Holy Sleep Regression, Batman

I’m a big fan of sleep. BIG fan. And prior to the past two weeks, my husband and I were under the impression that our daughter did as well. LMAO. Yeah. We were the standard first-time parents, naive in our well-slept bliss. We thought, “Wow, we got really lucky! Our kid started sleeping through the night at 2 1/2 months and we feel so much better for it!”

(But then the darkness creeped in.)

Sorry for the dramatics, but for reals this phase sucks. We started noticing some crankiness a few weeks ago, and I’m already aware of the Wonder Weeks explanation of how babies go through developmental leaps at certain times and are prone to fussy/fighty/discontent behavior around then, but I shrugged it off ‘cause we’d gone through a couple “leaps” already and fared well, so I expected more of the same.

Well it turns out that this particular leap is kinda gigantic. Between three and four months is when babies start the development phase where they’ll become more fluid with their movements, connect single events together to understand processes, typically learn to roll, and—cue the title of this post—their sleep patterns become less “baby” and more “adult,” meaning instead of falling almost immediately into deep sleep, they now enter light sleep first, making it not only more difficult to fall asleep, but also to stay asleep for long periods of time, especially during the day when melatonin isn’t in effect as strongly as it is at night.

The stay asleep issue is because sleep occurs in cycles, with almost every single one ending in a brief wakeup. As adults, we’ve become so accustomed to putting ourselves back to sleep that most of us don’t even know we’ve woken, we just drift right off again. Babies, however, don’t have this skill set yet, and now that their waking is followed by light sleep instead of deep, it can be very difficult for them to fall back asleep after each cycle. For example, I learned over the past couple weeks that M’s sleep cycles are 37 minutes long. How do I know this? Because she woke up after 37 minutes over and over and over again. Once in a while, she’d wake up after 1 hr 14 minutes. Guess what that is? (Yep, making you do math right now.) You got it! Two 37-minute cycles that she managed to string together.

As for falling asleep, that’s just been a matter of trial and error. Another thing we learned is that she no longer likes to be held horizontally (like in a lying down position) or rocked in our comfy recliner, two things which used to be standard practice for bedtime. (You get screamed at in your face enough nights in a row and you figure out a different plan.) Now we hold her vertically while standing and lightly bounce or sway side-to-side. She still doesn’t fall asleep easily, but our eardrums are generally less traumatized.

But those are just naps. We haven’t even gotten to the real fun yet. Sunday night I got five hours of sleep from 10pm-6:20am. There’s a rather large gap on my sleep tracker from 12:32am-3:25am, courtesy of baby girl. And last night I got six hours from 9:40pm-7:10am. You might be thinking, “Six hours is actually okay! That doesn’t sound bad at all.” The problem is when those six hours are accumulated in hour-long or sometimes even 45-minute long increments. My “deep” sleep has been practically nonexistent. So, I’m tired af, and so is the poor hubs who has not only been dealing with all of this, but has also had to get up early and function at work every day. And believe me, we’ve tried it all…we’ve rocked, swayed, bounced, snuggled, nursed, swaddled, binkied, sung, hummed, shushed, left her to cry…we’ve exhausted our entire toolkit, usually multiple times in succession, only to be completely exhausted hours later, eyes bloodshot and hubs and I close to tears. I’ve actually developed auditory paranoia where I think every. freaking. sound. is the baby waking up. Like I legit hallucinate lips smacking and baby whines when it’s really just the fan gearing up or the cats eating. My own little mild PTSD manifesting itself, super funsies.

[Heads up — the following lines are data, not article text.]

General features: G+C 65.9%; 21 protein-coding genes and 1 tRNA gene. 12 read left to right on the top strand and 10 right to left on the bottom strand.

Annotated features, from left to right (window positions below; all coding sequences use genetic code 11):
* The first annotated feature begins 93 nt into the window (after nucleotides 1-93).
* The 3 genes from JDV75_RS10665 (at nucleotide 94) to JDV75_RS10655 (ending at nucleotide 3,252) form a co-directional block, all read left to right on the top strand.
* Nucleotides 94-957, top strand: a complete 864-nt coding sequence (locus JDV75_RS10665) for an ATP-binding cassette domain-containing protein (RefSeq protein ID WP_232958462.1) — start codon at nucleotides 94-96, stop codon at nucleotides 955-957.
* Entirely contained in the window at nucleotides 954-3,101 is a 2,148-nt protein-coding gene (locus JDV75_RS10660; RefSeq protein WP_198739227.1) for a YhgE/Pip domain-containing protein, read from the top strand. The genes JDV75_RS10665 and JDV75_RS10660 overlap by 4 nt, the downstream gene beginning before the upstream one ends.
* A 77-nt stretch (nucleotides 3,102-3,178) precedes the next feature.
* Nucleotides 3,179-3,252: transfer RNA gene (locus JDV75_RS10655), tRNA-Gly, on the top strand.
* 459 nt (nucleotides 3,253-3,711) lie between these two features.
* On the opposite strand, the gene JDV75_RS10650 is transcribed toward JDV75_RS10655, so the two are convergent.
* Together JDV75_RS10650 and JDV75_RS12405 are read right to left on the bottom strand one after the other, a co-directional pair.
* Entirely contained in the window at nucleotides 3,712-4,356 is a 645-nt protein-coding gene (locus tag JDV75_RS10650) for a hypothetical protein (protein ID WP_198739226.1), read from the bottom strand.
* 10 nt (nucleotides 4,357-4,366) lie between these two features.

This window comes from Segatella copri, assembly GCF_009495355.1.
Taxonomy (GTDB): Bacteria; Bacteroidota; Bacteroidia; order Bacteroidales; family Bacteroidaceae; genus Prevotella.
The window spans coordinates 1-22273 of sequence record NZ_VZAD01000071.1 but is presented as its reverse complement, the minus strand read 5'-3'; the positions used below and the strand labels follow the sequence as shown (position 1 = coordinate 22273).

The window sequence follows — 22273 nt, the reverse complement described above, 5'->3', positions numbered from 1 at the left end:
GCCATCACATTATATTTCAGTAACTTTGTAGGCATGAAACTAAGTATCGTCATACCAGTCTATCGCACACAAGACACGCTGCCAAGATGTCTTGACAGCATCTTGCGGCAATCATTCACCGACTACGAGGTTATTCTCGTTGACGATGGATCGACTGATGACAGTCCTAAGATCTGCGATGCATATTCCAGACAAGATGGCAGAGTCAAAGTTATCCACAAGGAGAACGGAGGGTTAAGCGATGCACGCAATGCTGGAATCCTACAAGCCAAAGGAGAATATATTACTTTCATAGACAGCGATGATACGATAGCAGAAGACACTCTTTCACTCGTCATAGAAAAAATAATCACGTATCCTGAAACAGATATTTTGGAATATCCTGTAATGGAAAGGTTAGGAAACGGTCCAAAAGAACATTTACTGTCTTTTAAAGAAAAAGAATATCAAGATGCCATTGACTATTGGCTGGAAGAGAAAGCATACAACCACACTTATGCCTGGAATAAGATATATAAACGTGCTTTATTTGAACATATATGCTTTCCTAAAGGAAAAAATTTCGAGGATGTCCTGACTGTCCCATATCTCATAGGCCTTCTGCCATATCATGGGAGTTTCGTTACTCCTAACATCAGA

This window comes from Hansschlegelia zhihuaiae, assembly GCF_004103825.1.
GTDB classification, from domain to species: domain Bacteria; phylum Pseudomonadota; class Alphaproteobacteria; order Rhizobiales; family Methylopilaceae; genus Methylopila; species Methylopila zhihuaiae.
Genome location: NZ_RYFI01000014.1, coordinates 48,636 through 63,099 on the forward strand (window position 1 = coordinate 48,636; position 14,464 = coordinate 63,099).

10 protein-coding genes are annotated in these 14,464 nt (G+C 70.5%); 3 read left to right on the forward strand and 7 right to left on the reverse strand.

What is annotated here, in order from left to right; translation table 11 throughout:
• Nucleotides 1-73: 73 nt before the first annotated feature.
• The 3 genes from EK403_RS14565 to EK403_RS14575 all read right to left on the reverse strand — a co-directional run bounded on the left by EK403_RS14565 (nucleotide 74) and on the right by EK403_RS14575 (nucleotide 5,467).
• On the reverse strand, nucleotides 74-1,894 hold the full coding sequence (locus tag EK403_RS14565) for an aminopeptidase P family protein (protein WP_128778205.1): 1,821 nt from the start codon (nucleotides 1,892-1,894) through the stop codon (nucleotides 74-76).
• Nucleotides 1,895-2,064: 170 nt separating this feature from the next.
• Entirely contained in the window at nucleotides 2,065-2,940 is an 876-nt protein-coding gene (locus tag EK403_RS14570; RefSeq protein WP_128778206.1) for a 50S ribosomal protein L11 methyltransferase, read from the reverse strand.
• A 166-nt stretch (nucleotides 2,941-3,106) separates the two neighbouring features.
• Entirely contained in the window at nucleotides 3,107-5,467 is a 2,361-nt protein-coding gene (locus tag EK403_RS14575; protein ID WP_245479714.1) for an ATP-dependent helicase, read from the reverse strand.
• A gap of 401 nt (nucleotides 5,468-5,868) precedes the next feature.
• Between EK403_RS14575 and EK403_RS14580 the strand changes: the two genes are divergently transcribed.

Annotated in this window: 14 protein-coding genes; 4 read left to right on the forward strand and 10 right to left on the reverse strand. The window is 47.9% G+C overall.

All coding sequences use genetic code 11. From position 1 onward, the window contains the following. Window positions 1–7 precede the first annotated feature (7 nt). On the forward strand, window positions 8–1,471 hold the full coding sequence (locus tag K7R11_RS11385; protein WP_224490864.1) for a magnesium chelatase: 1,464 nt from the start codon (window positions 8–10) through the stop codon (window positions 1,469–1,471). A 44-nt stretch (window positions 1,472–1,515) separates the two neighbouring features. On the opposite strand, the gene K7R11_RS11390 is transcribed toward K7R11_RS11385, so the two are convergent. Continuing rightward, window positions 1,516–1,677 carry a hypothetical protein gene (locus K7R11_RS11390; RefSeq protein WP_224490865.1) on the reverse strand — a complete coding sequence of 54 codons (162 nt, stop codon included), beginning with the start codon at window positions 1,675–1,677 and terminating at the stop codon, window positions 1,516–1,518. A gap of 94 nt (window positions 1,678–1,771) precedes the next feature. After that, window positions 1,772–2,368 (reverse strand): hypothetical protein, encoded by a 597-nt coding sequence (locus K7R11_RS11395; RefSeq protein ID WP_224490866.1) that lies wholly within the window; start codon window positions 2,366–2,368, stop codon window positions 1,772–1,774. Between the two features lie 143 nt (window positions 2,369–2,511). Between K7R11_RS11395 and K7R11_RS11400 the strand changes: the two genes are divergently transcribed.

I know it gets better. I’ve been promised that by enough people that I have to believe it (or I’m just gonna have to unfriend a lot of big fat liars for getting my hopes up). We finally got a real crib and a sleepsuit that’ll make baby look like a cross between the StayPuft Marshmallow Man and an astronaut, so maybe those will help? Maybe? But like I said before, this phase sucks. Sucky suck suck suckedy sucks. Somehow I’ve managed to still work out almost every day, even when my body is carrying an extra 50 lbs of fatigue, because I know if I don’t I’ll be even more miserable. I can’t operate on shit sleep and stress alone, there has to be some reprieve. Some of that comes in the form of M laughing her head off at something stupid and me completely melting ‘cause she’s so damn adorable, and the rest of it comes from knowing that I’m still taking care of myself as best I can. (And a bit of it also comes from Mississippi Mud Pies and brownies that hubs brings home from our local BBQ joint.)

If you’re the juju-sending type, feel free to send some of the quality-sleepies kind our way. I’ll let ya know how the crib and spacesuit work out, and in the meantime I’ll be here, doing burpees and battling a four-month old who I’m still somehow more in love with every day.

Real Talk

Real talk. Some days are really freaking hard. Whenever I thought about having kids one day I knew on some mild level that it would be a life-changing experience, but nothing in the world could’ve prepared me for what exactly that meant. Continue reading “Real Talk”